Secure web page?

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Can anyone confirm if a website is secure or not.

If the web adress start https I understand it should be secure, however the
padlock does not appear at the bottom. So I called the site by phone and was
advised if i right click on the page and check properties it will show if
its secure or not. sure enough this works. The site said they are aware of
problem but havnt fixed it yet.

I thought it was automatic that the padlock apears  -  any suggestions.

Web site is a supermarket doing music downloads
Thanks Dave.

Re: Secure web page?

Dave wrote:
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Your assumption is incomplete.
1. All contents of the websites must be included with HTTPS, or they're
assumed to be insecure. Denote that this is usually why Mozilla doesn't
display the padlock, or displays it as broken.
2. The certificate must match the server, didn't expire and has required
formats for all fields.
3. You can somehow verify that the certificate tells the truth. This is
usually done by checking that some trusted CA signed it, using a level
of certification that is secure enough (means: don't trust any Level 3
oder Level 4 certs, be careful with Level 2). And be aware that most
seemingly trusted CAs like Verisign, GeoTrust or Thawte aren't worth any

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Actually this is pretty useless, see above.
Well, my online banking support wondered why I asked for a technican
telling me the correct fingerprint whereas their cert was already signed
by Verisign.

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Request to put them on < and then
avoid them entirely. This is an unacceptable problem.

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You mean Walmart, which is selling DRM files to fuck up your computer?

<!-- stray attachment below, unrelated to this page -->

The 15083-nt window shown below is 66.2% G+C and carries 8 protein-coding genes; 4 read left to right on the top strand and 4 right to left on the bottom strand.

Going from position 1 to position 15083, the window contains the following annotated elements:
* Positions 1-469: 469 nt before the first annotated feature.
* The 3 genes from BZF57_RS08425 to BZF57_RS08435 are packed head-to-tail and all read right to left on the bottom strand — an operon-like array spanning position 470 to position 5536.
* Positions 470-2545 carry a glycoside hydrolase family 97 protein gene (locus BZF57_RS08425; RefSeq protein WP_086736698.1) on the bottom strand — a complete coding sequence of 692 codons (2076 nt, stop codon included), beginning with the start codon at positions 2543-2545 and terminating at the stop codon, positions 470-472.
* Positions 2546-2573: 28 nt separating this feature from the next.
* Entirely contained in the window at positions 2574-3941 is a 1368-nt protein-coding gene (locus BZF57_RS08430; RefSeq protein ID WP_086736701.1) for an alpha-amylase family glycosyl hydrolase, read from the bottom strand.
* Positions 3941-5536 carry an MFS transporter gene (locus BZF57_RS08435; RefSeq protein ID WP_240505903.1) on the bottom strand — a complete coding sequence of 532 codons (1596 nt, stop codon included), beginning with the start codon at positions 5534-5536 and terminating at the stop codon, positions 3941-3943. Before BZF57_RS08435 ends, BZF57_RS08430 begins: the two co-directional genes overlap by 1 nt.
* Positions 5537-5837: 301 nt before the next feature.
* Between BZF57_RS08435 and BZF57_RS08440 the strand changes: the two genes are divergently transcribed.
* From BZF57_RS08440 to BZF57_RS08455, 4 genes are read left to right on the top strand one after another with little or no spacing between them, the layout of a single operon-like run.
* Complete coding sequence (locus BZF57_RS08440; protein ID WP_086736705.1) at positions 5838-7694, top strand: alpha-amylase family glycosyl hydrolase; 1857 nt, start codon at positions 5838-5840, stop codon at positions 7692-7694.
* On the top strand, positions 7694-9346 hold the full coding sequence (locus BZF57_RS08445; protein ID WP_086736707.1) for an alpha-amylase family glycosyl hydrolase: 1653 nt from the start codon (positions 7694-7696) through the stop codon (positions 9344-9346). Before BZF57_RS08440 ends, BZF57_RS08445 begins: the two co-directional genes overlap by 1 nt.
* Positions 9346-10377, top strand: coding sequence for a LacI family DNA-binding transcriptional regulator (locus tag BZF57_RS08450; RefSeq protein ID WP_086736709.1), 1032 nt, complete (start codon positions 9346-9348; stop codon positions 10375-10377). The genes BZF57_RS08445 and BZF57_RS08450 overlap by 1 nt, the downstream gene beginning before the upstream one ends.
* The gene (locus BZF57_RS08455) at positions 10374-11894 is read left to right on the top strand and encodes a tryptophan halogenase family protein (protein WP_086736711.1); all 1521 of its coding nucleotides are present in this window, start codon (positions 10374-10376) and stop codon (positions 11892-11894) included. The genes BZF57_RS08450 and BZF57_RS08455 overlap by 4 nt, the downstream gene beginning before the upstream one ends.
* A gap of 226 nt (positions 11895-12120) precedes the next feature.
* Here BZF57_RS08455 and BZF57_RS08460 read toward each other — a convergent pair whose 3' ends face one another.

Re: Secure web page?

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For what it's worth this is a common fallacy and doesn't tell the
whole truth.

All SSL ensures is that the transport of data between your web browser
and the server is securely encrypted and safe from man in the middle
eavesdropping (assuming the certificate you accept is valid, and
issued by a trusted authority to the website you think you're
connected to, blah blah blah).

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There are instances out there where a password form on a non-SSL page
does send the password securely in its POST action.  

It's hard to say more without seeing the specific page though.

Todd H. /

Re: Secure web page? (Todd H.) writes:
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the original SSL for web commerce and the payment gateway

had the browser checking that the URL domain name typed in by the user
matched the domain name in the domain name digital certificate
... after otherwise validating the digital certificate as valid. some
of the exploits might be considered partially because certification
authorities continuelly stressed the integrity and value of these
digital certificates (at the expense of recognizing that digital